A new seasoning agent aims to make food more wine-friendly. A sceptical FIONA BECKETT gives it a shake
Close your eyes and imagine there is a seasoning you could use in every recipe that would make every wine you partnered it with it taste delicious. The stuff of science fiction? Not according to Tim Hanni MW, who has come up with an all-purpose ‘wine friendly’ seasoning called Vignon.
Hanni, as those of you who have followed his eclectic career will be aware, is a larger than life character who, for some years, has been promoting the virtues of flavour balancing, a technique he first developed when he was working at California producer Beringer. Food and wine pairing, he says, is simply a question of understanding the impact that the primary tastes have on wine – that dishes high in acidity, for example, make wines taste more mellow.
Grasp that and you can drink any food you fancy with your favourite wine. Vignon is the logical next step, an umami-rich blend containing salt, garlic, Parmesan, mushroom and tomato powder and citric acid. It is, as the label states, based on natural ingredients, but with the rather unpleasant aroma of processed Parmesan you find in one of those long life tubs. Having persuaded Hanni to send over a batch, I could see it might appeal to wine newbies who find the taste of wine rather challenging.
But perhaps not the average Decanter reader. Or was I just being a typically cynical Brit? There was nothing for it but to give it a try. I carried around a tub in my handbag for several days without quite having the nerve to bring it out. It just looked like such an insult to the chef, particularly if I were sitting under his nose at the bar, as I was at the stylish new Soho joint Bocca di Lupo.
Eventually I found myself in a brash new diner where I ordered macaroni cheese and a glass of Rioja – neither terribly good. To my surprise, the Vignon considerably improved both – the macaroni cheese becoming cheesier and the wine richer and more velvety.
The next day in a pub I tried it again, this time with a dish of baked duck egg with potatoes and chorizo, and a glass of Australian Shiraz. Here it had much less effect, the chorizo overwhelming the taste of the seasoning and proving the more decisive influence on the match. The central problem, it struck me, was that using Vignon indiscriminately could
make everything taste the same and overwhelm more subtle flavours. Howcould it improve a delicate dish of seabass for example? It was time to speak to the man himself.
‘Would you use it at The French Laundry?’ I asked. ‘Absolutely not!’ he replied. ‘You don’t want to take a dish that’s already been seasoned and add this on top. The best way to use it is when you’re cooking, just like salt. It’s a very low-key background seasoning. Things just have this yumminess that lets the flavour of the wine shine through.’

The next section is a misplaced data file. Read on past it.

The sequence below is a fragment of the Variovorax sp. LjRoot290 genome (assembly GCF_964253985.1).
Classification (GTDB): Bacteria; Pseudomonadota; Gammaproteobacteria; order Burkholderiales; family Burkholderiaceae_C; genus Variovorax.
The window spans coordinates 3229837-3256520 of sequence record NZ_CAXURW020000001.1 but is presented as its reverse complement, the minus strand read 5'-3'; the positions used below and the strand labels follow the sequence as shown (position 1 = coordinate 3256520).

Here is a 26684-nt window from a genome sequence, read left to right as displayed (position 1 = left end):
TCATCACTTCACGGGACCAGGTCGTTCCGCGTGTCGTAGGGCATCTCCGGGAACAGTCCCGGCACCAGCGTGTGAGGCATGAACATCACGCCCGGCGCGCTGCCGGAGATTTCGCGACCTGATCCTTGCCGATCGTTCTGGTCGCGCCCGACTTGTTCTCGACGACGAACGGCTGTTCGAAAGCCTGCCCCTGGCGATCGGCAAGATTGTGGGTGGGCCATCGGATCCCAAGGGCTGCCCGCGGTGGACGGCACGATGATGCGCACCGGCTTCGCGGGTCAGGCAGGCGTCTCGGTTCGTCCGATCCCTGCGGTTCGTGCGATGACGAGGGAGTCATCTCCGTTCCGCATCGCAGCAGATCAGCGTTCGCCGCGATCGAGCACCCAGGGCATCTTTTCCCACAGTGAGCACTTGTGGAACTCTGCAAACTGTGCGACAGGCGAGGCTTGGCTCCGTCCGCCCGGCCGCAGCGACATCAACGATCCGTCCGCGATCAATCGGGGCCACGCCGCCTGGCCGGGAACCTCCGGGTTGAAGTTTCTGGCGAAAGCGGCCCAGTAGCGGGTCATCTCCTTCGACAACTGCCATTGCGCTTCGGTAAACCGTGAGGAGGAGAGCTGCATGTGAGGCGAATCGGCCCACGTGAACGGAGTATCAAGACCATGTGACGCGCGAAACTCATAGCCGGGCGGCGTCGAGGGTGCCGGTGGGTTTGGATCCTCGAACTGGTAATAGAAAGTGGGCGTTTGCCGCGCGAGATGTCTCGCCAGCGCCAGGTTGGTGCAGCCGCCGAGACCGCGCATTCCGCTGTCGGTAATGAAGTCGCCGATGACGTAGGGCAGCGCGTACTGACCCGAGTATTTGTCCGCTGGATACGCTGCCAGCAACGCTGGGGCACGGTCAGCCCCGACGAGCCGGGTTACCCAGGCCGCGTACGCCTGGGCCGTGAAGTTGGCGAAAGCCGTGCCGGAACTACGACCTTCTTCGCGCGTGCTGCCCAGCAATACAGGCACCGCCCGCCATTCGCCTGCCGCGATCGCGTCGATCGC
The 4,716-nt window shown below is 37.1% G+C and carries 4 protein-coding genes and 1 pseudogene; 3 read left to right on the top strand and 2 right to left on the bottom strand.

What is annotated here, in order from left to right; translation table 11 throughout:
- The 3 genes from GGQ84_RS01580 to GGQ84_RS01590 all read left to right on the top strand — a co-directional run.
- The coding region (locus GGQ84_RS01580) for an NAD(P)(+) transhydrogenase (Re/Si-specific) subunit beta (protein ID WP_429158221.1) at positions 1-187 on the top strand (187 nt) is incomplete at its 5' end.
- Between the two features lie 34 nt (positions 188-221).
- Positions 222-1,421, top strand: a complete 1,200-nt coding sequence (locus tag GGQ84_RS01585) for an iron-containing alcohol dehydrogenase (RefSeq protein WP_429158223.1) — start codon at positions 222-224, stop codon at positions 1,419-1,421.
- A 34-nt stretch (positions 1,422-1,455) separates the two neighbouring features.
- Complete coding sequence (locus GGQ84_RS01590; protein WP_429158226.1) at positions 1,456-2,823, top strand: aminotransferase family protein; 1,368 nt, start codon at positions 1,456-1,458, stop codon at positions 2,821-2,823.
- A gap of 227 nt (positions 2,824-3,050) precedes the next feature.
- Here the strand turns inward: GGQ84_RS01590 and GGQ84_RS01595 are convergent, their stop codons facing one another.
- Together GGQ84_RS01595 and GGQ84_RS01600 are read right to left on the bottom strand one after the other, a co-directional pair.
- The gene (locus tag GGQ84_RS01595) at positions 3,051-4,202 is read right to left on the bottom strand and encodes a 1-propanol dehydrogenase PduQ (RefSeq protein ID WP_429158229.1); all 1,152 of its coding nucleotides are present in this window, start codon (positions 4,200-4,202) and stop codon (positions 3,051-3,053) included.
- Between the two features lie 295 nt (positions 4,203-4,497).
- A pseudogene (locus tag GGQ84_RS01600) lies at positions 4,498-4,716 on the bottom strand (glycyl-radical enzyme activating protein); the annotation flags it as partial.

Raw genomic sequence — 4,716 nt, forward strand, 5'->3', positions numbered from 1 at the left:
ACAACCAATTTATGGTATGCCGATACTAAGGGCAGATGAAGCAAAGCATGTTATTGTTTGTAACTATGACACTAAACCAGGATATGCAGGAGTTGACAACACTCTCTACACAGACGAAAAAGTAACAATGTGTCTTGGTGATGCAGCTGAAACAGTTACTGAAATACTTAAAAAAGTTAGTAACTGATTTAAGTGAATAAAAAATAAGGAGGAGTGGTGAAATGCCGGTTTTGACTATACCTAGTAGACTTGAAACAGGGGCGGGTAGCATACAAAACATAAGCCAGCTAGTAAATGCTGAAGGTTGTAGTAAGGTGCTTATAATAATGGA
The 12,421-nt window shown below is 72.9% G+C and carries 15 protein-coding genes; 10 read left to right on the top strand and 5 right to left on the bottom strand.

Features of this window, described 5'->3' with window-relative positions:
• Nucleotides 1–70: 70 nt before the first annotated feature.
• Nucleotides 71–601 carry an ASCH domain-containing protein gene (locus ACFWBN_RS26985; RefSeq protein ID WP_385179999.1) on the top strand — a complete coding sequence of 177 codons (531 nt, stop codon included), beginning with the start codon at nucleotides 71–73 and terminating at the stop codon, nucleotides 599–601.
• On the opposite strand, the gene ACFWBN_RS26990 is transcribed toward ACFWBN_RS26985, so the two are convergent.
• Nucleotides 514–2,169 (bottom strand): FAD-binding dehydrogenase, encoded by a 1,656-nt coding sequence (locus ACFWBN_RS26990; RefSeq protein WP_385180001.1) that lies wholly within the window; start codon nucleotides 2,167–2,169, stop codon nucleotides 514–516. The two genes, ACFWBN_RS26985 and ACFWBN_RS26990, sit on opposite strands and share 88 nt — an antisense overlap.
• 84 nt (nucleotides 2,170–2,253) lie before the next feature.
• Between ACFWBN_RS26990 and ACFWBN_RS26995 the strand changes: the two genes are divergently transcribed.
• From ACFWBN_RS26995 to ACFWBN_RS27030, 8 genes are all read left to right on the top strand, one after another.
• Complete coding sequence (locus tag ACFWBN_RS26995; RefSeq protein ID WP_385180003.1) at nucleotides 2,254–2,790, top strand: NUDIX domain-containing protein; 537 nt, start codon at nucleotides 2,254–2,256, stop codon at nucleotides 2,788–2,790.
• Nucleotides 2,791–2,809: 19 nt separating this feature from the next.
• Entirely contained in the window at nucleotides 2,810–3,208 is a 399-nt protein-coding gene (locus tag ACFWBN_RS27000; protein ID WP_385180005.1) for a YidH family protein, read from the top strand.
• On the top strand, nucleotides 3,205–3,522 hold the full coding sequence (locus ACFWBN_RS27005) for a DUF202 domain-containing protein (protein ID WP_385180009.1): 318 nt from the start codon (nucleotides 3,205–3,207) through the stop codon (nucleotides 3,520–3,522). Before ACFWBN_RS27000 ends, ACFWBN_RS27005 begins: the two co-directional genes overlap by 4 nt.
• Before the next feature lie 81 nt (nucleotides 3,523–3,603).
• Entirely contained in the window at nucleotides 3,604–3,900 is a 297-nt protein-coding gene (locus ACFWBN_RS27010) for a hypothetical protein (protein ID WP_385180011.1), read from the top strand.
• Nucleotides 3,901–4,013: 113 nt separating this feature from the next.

Do try it at home
Still unconvinced, I conducted an experiment with our youngest son who has an exceptionally sensitive palate, cooking his favourite chicken scallopini dusted with Vignon. ‘These taste different,’ he said suspiciously. ‘Different in what way?’ ‘Sort of fishy.’
I explained that the point was to make any accompanying wine taste better. ‘Ah,’ he said, ‘but if it makes food taste worse, what’s the point?’ We also tried it in a vinaigrette, which
oddly made the dressing taste curiously flat, but made the accompanying South African red taste positively luxuriant.
With cooked asparagus, another Hanni suggestion, it was weird, again removing the vegetable’s characteristic grassiness, but also having no perceptible effect on the two unlikely wine pairings I’d put up against it, an over-oaked Languedoc Merlot and a Blossom Hill white Zinfandel.
The Blossom Hill also tasted exactlyas you’d expect (sweet and sickly) with a dish of mushrooms in cream and sherry, exactly the result Hanni was seeking to demonstrate. ‘It won’t change a wine you don’t like. If you think white Zinfandel sucks to begin with, you’ll still think it sucks,’ he said cheerfully.
Essentially, the seasoning is what’s known as a bitter-blocker, counteracting the bitter flavours of astringent or bulky tannins and mellowing wines that have pronounced acidity. It does what it says on the tin, which is to allow wines to taste the way you like them, but at the expense of the character of the food.
It enhances existing umami flavours (which is why it worked with the macaroni cheese), but seems to dumb down everything else. Vignon is obviously not intended for people like me, who believe in the art of food and wine pairing. But that’s not saying it won’t be successful. It can be ordered, if you’re curious, from www.napaseasoning.com.
Written by Fiona Beckett